“Good Lord,” I wish I had known about this before entering therapy many years ago. Once these feelings emerged they have not stopped and it seems permanent. The only solution seems to be to change therapists but I am too attached and know if I do that I’ll break down. I don’t discuss it with him anymore, haven’t for years. Probably not good but what else can I do? I once thought he felt similar but probably just a projection on my part. Sometimes the feelings are so strong I want to die because it won’t happen. Isn’t that so wrong? I wish he would act on these feelings…perhaps then it would go away. He could be terrible in bed…that would make it go away. I shouldn’t joke but what else can I do? Leaving isn’t an option.
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I do not know why you stopped discussing your erotic feelings towards your therapist unless you fear that, if you do, he will suggest discharging you? There is a point where, if erotic feelings toward the therapist are not resolved, it is best to see someone else. The reason is that the therapy becomes stalemated and, before real change occurs, it’s important to see someone else. This is not to blame you, him or anyone. It happens. However, I want to share another idea with you:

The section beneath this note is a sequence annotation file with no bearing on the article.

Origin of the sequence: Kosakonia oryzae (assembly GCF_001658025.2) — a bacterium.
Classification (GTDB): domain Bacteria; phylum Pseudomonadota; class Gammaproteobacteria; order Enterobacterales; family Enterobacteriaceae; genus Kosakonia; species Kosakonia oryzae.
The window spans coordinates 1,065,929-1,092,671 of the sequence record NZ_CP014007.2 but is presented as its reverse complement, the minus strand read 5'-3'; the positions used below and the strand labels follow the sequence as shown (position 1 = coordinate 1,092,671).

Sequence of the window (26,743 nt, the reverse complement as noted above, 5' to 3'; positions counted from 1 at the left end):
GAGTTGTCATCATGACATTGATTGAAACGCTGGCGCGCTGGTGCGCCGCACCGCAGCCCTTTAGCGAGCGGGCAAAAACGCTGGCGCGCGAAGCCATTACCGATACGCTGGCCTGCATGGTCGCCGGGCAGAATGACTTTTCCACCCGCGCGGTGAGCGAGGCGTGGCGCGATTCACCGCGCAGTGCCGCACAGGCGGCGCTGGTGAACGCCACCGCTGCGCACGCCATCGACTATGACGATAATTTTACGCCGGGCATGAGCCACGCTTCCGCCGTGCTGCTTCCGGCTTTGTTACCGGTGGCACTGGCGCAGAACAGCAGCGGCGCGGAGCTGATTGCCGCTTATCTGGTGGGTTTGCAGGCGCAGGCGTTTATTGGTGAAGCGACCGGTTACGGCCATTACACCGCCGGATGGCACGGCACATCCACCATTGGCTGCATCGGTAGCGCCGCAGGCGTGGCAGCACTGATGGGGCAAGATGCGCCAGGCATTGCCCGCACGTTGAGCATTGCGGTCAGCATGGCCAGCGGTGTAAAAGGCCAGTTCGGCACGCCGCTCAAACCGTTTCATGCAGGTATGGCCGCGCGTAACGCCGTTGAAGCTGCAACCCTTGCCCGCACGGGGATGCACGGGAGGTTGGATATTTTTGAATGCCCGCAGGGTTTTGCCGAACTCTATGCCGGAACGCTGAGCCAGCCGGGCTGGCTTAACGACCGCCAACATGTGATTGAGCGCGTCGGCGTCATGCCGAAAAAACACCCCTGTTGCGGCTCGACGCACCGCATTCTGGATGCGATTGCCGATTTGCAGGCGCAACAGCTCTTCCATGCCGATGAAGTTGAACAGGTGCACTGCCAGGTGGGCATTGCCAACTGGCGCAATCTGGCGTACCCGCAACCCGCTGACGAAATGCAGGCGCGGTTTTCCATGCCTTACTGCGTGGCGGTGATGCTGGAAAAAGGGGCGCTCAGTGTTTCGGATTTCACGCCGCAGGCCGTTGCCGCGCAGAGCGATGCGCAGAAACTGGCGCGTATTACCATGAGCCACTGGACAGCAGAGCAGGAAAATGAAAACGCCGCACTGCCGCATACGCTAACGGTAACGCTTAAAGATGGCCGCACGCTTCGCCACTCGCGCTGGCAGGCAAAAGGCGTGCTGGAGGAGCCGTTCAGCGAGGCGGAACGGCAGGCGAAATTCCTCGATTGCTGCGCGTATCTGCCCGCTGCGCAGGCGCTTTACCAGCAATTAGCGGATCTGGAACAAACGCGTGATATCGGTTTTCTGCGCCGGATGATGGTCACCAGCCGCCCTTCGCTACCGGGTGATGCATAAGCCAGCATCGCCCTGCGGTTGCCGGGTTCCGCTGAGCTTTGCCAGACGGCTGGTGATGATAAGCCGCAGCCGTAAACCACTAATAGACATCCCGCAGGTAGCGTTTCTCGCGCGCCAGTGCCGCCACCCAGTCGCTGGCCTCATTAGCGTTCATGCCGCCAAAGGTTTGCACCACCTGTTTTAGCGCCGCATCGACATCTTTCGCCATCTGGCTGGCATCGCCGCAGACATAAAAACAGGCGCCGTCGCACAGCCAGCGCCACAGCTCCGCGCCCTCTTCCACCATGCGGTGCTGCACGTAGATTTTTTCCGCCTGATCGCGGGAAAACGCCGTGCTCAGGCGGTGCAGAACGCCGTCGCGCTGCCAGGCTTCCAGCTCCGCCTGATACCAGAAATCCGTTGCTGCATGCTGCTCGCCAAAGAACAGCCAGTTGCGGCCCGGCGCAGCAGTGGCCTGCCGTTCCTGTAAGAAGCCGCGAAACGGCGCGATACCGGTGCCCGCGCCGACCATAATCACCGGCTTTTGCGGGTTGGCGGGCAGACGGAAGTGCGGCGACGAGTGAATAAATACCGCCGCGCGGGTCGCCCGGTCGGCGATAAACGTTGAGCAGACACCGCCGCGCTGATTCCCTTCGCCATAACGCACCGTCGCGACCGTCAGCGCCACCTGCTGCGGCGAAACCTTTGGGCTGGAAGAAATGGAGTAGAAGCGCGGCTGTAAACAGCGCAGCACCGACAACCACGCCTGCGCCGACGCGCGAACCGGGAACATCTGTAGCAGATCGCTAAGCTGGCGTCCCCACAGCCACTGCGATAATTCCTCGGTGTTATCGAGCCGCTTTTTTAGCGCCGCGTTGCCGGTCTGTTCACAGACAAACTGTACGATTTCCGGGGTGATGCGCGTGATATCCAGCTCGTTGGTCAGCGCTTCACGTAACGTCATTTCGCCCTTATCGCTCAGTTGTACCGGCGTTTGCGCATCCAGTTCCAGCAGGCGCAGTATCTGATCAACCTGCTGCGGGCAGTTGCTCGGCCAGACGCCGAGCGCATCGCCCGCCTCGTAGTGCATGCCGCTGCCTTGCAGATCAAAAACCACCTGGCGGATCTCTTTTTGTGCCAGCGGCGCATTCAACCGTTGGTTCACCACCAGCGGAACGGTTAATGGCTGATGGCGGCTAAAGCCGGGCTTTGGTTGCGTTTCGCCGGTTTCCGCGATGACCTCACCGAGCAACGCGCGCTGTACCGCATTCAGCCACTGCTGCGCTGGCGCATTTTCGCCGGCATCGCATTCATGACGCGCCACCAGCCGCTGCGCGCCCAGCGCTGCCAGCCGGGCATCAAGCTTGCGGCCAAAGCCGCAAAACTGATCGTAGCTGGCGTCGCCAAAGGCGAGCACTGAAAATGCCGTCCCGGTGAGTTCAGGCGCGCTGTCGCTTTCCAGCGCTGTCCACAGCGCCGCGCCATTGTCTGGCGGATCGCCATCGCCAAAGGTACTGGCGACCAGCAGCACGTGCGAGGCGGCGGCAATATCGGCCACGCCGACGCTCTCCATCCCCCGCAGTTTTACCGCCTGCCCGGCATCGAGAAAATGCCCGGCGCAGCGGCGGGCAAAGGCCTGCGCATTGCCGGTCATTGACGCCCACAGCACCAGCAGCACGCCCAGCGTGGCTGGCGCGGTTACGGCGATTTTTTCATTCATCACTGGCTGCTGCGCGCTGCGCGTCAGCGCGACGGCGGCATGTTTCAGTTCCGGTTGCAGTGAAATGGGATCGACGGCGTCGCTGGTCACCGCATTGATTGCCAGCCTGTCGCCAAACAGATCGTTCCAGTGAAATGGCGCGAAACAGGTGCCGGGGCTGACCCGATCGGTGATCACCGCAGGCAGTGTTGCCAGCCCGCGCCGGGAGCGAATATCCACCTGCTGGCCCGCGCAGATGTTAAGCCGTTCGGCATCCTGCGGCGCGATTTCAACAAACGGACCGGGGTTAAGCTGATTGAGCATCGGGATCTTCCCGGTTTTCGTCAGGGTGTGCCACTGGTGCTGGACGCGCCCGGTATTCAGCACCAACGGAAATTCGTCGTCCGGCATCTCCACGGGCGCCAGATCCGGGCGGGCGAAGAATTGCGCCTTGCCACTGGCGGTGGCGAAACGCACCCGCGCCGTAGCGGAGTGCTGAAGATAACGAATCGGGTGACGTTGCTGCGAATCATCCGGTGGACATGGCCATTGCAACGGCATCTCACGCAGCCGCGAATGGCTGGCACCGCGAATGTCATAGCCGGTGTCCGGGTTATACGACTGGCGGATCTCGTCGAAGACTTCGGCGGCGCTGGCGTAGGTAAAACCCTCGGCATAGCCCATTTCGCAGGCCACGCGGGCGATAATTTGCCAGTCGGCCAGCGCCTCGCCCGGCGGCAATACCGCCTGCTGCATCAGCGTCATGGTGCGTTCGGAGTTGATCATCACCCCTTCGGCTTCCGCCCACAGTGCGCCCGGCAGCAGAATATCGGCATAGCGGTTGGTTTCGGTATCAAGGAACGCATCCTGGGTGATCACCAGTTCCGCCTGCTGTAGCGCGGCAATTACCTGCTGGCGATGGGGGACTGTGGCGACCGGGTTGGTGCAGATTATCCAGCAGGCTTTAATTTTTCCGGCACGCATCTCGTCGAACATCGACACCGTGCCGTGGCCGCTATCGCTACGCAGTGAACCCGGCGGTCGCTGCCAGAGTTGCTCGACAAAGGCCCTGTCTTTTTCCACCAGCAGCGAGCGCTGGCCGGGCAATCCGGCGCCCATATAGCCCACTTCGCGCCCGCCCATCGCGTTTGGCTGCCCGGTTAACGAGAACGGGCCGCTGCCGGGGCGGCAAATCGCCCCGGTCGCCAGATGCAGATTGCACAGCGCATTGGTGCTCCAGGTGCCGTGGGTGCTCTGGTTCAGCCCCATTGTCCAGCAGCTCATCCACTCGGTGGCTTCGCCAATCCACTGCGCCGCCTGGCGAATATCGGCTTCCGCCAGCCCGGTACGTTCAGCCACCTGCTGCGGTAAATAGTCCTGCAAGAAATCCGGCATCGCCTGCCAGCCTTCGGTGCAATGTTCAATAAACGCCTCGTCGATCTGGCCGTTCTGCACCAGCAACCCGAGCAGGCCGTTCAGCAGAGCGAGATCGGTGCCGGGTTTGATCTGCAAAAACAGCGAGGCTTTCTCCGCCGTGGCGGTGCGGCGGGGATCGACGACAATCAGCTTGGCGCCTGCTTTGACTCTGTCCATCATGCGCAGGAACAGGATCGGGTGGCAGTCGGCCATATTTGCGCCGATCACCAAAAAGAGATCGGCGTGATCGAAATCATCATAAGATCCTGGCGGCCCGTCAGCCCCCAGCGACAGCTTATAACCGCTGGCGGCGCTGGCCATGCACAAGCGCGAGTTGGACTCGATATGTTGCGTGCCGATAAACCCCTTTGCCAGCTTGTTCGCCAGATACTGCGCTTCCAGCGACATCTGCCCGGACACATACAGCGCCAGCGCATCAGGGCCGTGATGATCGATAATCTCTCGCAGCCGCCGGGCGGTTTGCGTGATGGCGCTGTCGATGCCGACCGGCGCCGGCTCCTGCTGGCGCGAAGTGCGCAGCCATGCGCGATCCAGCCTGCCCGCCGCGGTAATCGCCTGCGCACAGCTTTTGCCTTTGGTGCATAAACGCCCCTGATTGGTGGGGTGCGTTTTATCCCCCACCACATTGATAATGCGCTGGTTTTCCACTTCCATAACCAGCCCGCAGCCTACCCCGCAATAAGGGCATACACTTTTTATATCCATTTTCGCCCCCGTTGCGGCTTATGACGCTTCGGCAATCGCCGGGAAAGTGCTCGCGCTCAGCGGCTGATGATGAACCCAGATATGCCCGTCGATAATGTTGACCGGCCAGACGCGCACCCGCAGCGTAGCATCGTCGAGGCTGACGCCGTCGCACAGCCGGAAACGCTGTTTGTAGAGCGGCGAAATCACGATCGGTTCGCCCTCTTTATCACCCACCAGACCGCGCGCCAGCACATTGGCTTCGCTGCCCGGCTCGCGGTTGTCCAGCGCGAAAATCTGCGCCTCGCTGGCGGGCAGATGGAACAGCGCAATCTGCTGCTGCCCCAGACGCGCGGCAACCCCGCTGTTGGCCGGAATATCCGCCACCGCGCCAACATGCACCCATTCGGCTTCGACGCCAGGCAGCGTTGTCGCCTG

From the sound of it, you are in psychodynamic or psychoanalytic psychotherapy and that may not be the best for you. Cognitive Behavior Therapy (CBT) is much more concrete, behavior and thinking directed and, finally, goal directed. For all of these reasons, I suggest CBT for you. Also, research clearly and consistently shows much better results in reducing symptoms as compared to psychodynamic therapy. If you are concerned, you could even see a female CBT therapist.
Remember, psychotherapy is not supposed to be for life. It’s a treatment that is supposed to help you learn how to resolve your own problems. It is not supposed to continue for years and it is supposed to have specific and measurable outcomes.
Please give this very careful thought.
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